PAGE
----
• lekhini - a browser based tool for transliteration based on RTS.
  • en2te and uchicago.edu's Charles Philip Brown Telugu to English dictionaries.
  • J. P. L. Gwynn's Telugu to English dictionary hosted by uchicago.edu

I will have to find a good quality comprehensive Telugu general knowledge book or an official A.P. govt. document to translate ISO 3166 codes etc. The Manorama yearbook would've been great, unfortunately Telugu is not one of the few languages it is published in. I will also bring my copy of Sankaranarayan's dictionary from my next month Hyderabad visit.

If you have suggestions on any of these (pointers to guidelines, resources that are DFSG free and I could copy from etc.) that would make doing this easy for me, please do let me know.

Naidu does good one-off Telugu string translations in Launchpad (so does praveenkumarg, btw), and Naidu has promised to do some of the work as well as review. If all goes well, I will try and create a debian-10n-telugu sometime in the future.


One for revealingerrors.com
nepali
appaji
This one derives inspiration from revealing errors site that Benjamin Mako Hill runs.

27092008440
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27092008441
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The kid in the picture was trying to use the Tata Indicom kiosk at Richmond Road (Bangalore) and suddenly a Windows start menu turned up on the screen. Sound and tested technology backing is what the kiosk reads in bold; well, if you insist!

BOSS Distribution
nepali
appaji
I came across a news item in The Hindu business section written by a Corporate Reporter about BOSS GNU/Linux 3.0. The piece said that BOSS is a linux based operating system (OS) in 18 Indian languages, but the main features were described saying
The OS is endowed with Bluetooth for short range communications along with salient features such as RSS feed reader and PDF viewer to edit documents.
I would've expected better from The Hindu.

Then I hopped onto the BOSS Linux website, and even though it is a Debian derivative, Debian has not been acknowledged. The FAQs and a bunch of other documents have been copied directly from Debian without the copyright notices and the original authors have not been credited. Most changes were s/Debian/BOSS/g (with a few mistakes). What a shame, BOSS comes from CDAC and NRCFOSS, Govt. of India.

I suppose we could learn a thing or two from Bhutan.
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/whois appaji
nepali
appaji

Since the past few months I've been getting a lot of email at gmail.com not intended for me. Initially I thought it was spam but I realised that people have been inadvertently sending me mail thinking appaji is somebody else. So I get:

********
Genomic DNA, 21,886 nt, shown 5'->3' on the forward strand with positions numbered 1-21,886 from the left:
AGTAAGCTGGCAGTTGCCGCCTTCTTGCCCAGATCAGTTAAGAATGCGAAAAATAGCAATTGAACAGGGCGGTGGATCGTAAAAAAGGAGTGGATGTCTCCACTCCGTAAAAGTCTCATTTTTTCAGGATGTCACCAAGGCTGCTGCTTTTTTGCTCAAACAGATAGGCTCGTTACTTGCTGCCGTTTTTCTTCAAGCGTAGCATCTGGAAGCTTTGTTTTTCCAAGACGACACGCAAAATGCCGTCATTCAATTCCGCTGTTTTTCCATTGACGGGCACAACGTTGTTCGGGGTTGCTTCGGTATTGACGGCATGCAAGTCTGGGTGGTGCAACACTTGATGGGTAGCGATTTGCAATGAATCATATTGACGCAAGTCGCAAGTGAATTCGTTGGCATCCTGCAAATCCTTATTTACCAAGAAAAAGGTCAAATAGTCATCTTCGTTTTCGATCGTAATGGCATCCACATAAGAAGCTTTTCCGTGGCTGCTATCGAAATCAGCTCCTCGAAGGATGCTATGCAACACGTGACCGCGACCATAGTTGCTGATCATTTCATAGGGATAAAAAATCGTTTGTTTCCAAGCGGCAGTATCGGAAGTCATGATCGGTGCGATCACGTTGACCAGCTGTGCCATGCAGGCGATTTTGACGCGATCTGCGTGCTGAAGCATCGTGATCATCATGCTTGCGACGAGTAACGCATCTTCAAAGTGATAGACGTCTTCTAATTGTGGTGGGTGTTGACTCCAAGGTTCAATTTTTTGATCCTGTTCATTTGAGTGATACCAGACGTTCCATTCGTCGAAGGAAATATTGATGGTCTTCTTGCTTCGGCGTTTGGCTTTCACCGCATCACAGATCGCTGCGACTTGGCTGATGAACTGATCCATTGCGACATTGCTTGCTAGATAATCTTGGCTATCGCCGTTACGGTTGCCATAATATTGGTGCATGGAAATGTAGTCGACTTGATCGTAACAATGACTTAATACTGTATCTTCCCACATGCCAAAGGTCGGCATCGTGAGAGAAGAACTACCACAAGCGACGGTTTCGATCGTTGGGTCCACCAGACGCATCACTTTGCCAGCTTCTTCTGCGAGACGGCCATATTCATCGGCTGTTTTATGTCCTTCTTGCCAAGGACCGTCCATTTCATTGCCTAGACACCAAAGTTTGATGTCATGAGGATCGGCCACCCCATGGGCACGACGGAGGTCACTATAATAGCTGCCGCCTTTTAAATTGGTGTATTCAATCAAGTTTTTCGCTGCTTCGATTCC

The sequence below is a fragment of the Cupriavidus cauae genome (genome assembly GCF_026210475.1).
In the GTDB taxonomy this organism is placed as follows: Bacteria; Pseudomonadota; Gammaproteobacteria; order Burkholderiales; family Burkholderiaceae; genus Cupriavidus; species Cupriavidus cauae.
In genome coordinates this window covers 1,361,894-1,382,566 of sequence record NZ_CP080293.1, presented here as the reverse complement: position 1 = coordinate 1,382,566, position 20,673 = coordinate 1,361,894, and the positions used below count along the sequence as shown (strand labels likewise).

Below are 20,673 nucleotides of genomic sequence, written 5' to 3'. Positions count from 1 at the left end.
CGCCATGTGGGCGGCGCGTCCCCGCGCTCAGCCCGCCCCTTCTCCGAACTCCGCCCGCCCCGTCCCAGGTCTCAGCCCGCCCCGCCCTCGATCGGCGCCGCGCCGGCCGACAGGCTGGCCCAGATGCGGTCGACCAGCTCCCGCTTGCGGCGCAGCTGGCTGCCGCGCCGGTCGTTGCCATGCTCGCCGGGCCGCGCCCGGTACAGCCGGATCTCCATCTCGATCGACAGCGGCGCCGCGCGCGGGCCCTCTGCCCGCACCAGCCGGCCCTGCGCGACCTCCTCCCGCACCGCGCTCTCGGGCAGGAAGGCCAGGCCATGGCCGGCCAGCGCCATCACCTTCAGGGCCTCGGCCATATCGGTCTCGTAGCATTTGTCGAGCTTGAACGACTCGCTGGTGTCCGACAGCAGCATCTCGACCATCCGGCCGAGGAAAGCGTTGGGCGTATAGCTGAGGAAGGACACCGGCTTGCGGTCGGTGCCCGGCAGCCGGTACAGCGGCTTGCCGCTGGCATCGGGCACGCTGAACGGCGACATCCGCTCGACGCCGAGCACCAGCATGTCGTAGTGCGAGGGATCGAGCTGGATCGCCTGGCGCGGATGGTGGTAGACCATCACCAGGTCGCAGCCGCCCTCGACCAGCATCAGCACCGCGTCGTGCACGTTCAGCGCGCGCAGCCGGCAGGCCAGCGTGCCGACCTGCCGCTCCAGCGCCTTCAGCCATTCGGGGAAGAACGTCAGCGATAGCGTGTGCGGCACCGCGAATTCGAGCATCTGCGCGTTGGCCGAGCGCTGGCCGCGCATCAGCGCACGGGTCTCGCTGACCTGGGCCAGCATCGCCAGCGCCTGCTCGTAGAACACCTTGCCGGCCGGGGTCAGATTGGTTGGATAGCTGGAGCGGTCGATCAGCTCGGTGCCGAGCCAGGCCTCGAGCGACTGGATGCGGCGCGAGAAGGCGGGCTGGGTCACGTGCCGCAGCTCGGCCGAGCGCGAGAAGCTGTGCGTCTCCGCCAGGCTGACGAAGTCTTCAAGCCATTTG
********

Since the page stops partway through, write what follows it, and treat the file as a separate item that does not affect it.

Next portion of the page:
• Digitally signed (unencrypted) stock market contract notes
  • Business emails like tender plans, press releases etc.
  • Bank credit card and Mutual fund account statements
  • Match Alerts and frequent updates from jeevansathi.com
  • Invitations to web-casts, conferences etc.
  • A bunch of personal email, possibly from friends and relatives

Obviously, I also get mail that sometimes says "I did not get your response". I've often tried responding explaining to the senders that I am not who they think I am, but there is no use. There is a LOT of personal or otherwise important information like addresses, phone numbers, financial transactions, passwords to some web-service accounts, domain transfer authorisation keys etc. in these emails. This makes me very uncomfortable.

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It had to be a UFO
nepali
appaji
I just got back from Indiana Jones and the Kingdom of the Crystal Skull, a movie in which Steven Spielberg takes his obsession with the extra terrestrial to the next level.

Please watch it if you feel that times goes too fast, the two hours that you are watching the movie will seem like two years.

spoilerCollapse )

Update: I should have kept the spoiler under lj-cut, but now that I think of it, that wouldn't help people aggregating the posts. I suppose I will avoid posting spoilers.
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Alumni mail service moves to Hotmail
nepali
appaji
I knew better when I neither advertised nor used my IITG Alumni forwarding email address, and I suppose I'll not do that, ever.

For one, the ID given was ridiculous, connected to my name in a rather weird fashion with a number thrown into it and nobody bothered to reply when I asked if I could change it. And now the domain-name part of the email ID has been changed forcing people to tell all their contacts about the change, but this takes the cake -- the service has been moved to Hotmail with 2GB free space.

Huh! Thanks but no thanks.

I really disapprove of such widespread services (which should really not have a commercial angle to them) being taken over by the Googles, Ciscos and the Microsofts of the world.